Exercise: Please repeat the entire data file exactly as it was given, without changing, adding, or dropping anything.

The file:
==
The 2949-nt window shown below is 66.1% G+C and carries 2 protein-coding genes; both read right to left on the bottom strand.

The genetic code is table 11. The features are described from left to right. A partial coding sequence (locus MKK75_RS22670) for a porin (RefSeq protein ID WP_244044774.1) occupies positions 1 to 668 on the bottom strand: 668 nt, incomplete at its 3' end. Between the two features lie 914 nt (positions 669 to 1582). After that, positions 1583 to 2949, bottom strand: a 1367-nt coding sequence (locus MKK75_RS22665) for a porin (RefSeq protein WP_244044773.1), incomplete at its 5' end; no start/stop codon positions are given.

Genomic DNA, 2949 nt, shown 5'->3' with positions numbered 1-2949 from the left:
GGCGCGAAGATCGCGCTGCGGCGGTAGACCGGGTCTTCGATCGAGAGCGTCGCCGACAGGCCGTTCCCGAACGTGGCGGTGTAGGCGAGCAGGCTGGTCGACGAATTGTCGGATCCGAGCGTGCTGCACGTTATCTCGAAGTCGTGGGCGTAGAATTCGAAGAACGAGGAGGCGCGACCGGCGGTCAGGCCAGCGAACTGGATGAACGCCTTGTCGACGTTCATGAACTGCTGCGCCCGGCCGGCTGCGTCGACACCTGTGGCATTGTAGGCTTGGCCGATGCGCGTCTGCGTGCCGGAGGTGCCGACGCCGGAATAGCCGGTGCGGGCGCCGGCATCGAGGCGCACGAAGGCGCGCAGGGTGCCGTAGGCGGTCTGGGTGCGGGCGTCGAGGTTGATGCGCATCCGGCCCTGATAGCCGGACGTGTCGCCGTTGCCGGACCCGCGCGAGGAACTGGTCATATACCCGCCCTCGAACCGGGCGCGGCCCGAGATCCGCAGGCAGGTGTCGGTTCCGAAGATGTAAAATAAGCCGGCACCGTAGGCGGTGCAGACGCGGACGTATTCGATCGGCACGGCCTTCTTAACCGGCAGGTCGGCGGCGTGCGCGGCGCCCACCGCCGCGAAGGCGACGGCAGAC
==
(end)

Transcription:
The 2949-nt window shown below is 66.1% G+C and carries 2 protein-coding genes; both read right to left on the bottom strand.

The genetic code is table 11. The features are described from left to right. A partial coding sequence (locus MKK75_RS22670) for a porin (RefSeq protein ID WP_244044774.1) occupies positions 1 to 668 on the bottom strand: 668 nt, incomplete at its 3' end. Between the two features lie 914 nt (positions 669 to 1582). After that, positions 1583 to 2949, bottom strand: a 1367-nt coding sequence (locus MKK75_RS22665) for a porin (RefSeq protein WP_244044773.1), incomplete at its 5' end; no start/stop codon positions are given.

Genomic DNA, 2949 nt, shown 5'->3' with positions numbered 1-2949 from the left:
GGCGCGAAGATCGCGCTGCGGCGGTAGACCGGGTCTTCGATCGAGAGCGTCGCCGACAGGCCGTTCCCGAACGTGGCGGTGTAGGCGAGCAGGCTGGTCGACGAATTGTCGGATCCGAGCGTGCTGCACGTTATCTCGAAGTCGTGGGCGTAGAATTCGAAGAACGAGGAGGCGCGACCGGCGGTCAGGCCAGCGAACTGGATGAACGCCTTGTCGACGTTCATGAACTGCTGCGCCCGGCCGGCTGCGTCGACACCTGTGGCATTGTAGGCTTGGCCGATGCGCGTCTGCGTGCCGGAGGTGCCGACGCCGGAATAGCCGGTGCGGGCGCCGGCATCGAGGCGCACGAAGGCGCGCAGGGTGCCGTAGGCGGTCTGGGTGCGGGCGTCGAGGTTGATGCGCATCCGGCCCTGATAGCCGGACGTGTCGCCGTTGCCGGACCCGCGCGAGGAACTGGTCATATACCCGCCCTCGAACCGGGCGCGGCCCGAGATCCGCAGGCAGGTGTCGGTTCCGAAGATGTAAAATAAGCCGGCACCGTAGGCGGTGCAGACGCGGACGTATTCGATCGGCACGGCCTTCTTAACCGGCAGGTCGGCGGCGTGCGCGGCGCCCACCGCCGCGAAGGCGACGGCAGAC